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Rorschach Ransomware: Record-Breaking Encryption Speeds In Latest Threat Emergence

Key Highlights

  • Rorschach ransomware can encrypt files on targeted systems in just 4 minutes and 30 seconds, setting a new record for encryption speed.
  • It employs a combination of highly sophisticated techniques, including self-propagating capabilities, to make a recovery difficult for organizations.

A new sophisticated and fast ransomware family named Rorschach ransomware has recently emerged in the threat landscape. This ransomware was first deployed against a US based company and could encrypt files on targeted systems with an encryption speed of just four minutes and thirty seconds.

Attack Campaign and Customization

Ransomware attacks using Rorschach have been reported in Asia, Europe, and the Middle East. Rorschach is a highly customizable ransomware that uses direct syscalls, a rare feature in ransomware. The ransomware is deployed by exploiting the DLL side-loading vulnerability in the Cortex XDR Dump Service tool.

It is believed that Rorschach is derived from the leaked source code of Babuk ransomware and takes inspiration from some features of LockBit 2.0 ransomware.

Modus Operandi

The modus operandi of the Rorschach ransomware involves advanced techniques to make a recovery difficult and propagate the malware to other machines within a network.

  1. Rorschach ransomware stops a predefined list of services upon execution.
  2. It deletes shadow volumes and backups using legitimate Windows tools to hinder recovery.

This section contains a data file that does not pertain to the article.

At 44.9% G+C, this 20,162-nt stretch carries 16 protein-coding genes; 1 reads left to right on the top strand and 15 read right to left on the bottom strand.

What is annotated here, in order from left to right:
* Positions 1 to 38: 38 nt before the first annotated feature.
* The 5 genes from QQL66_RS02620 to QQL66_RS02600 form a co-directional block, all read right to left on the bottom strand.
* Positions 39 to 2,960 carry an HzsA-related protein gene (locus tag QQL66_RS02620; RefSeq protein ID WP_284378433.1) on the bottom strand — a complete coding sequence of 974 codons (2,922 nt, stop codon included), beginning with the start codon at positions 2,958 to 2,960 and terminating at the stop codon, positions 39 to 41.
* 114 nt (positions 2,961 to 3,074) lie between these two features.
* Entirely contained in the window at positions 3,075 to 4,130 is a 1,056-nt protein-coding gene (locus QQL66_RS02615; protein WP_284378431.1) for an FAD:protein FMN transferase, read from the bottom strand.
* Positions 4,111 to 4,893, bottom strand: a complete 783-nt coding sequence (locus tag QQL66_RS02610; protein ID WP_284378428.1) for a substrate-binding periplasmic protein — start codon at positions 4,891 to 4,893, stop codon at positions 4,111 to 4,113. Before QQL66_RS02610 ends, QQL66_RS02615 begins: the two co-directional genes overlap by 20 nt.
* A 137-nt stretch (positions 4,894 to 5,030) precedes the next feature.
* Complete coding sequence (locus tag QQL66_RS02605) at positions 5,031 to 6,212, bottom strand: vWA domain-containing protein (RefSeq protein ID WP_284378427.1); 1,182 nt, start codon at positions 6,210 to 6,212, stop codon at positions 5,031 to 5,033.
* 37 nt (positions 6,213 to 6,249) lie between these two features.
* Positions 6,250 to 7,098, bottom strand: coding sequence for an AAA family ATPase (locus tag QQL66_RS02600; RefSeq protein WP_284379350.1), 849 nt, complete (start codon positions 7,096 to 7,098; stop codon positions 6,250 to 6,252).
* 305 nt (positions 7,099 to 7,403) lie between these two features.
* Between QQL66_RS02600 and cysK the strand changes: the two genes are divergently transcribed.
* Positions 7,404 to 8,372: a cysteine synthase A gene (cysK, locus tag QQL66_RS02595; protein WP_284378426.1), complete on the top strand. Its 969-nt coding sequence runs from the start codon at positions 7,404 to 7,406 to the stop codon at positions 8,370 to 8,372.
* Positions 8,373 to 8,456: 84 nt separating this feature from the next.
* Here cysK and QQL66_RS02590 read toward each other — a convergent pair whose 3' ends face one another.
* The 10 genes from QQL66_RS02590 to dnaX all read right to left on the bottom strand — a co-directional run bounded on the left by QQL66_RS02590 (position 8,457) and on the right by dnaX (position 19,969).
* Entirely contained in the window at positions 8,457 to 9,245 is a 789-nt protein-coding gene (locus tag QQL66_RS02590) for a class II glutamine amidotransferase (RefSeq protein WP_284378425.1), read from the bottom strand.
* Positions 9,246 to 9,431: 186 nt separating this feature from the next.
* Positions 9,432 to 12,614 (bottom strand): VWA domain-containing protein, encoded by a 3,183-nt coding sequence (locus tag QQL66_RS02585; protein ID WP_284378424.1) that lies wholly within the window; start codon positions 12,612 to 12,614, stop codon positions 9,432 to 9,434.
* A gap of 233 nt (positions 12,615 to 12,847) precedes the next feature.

3. When executed on a Windows Domain Controller, it creates a Group Policy to propagate to other machines within the domain.
  4. Rorschach uses the curve25519 and eSTREAM cipher hc-128 algorithms to encrypt files.

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Although the operators responsible for the Rorschach ransomware are unidentified, organizations can use the IOCs linked to the ransomware to comprehend its attack behavior.

Another new ransomware dubbed PayMe100USD has also emerged in the crimeware landscape.

  • The ransomware is written in Python and distributed via fake Bing installers.
  • Once executed, it encrypts files in the D, E, and F drives and the user directory in the C drive.
  • After encryption, it drops eight ransom notes, labeled ‘PayMe 1.txt’ to ‘PayMe 8.txt.’
  • The ransomware demands a payment of $100 worth of Bitcoin within 48 hours to recover the affected files.

Threat actors behind the RR have implemented self-propagating capabilities that raise the bar for ransom attacks. Organizations must be vigilant and adopt best security practices to prevent ransomware attacks.

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